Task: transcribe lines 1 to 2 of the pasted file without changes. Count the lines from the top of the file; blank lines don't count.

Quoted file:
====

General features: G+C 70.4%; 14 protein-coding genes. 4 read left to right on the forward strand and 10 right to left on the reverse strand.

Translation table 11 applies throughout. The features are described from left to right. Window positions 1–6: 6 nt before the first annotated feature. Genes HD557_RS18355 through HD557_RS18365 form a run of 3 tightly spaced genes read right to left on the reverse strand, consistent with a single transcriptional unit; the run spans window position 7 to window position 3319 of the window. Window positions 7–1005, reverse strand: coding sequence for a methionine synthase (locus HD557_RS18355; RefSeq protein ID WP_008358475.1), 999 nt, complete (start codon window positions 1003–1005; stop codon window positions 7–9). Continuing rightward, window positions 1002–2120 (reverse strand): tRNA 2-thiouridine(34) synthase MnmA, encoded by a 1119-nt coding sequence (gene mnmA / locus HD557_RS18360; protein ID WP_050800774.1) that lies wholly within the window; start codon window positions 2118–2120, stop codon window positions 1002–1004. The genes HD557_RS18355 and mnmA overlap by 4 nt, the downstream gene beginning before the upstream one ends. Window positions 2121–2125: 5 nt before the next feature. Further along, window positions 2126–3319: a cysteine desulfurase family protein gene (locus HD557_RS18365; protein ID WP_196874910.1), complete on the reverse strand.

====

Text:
General features: G+C 70.4%; 14 protein-coding genes. 4 read left to right on the forward strand and 10 right to left on the reverse strand.

Translation table 11 applies throughout. The features are described from left to right. Window positions 1–6: 6 nt before the first annotated feature. Genes HD557_RS18355 through HD557_RS18365 form a run of 3 tightly spaced genes read right to left on the reverse strand, consistent with a single transcriptional unit; the run spans window position 7 to window position 3319 of the window. Window positions 7–1005, reverse strand: coding sequence for a methionine synthase (locus HD557_RS18355; RefSeq protein ID WP_008358475.1), 999 nt, complete (start codon window positions 1003–1005; stop codon window positions 7–9). Continuing rightward, window positions 1002–2120 (reverse strand): tRNA 2-thiouridine(34) synthase MnmA, encoded by a 1119-nt coding sequence (gene mnmA / locus HD557_RS18360; protein ID WP_050800774.1) that lies wholly within the window; start codon window positions 2118–2120, stop codon window positions 1002–1004. The genes HD557_RS18355 and mnmA overlap by 4 nt, the downstream gene beginning before the upstream one ends. Window positions 2121–2125: 5 nt before the next feature. Further along, window positions 2126–3319: a cysteine desulfurase family protein gene (locus HD557_RS18365; protein ID WP_196874910.1), complete on the reverse strand.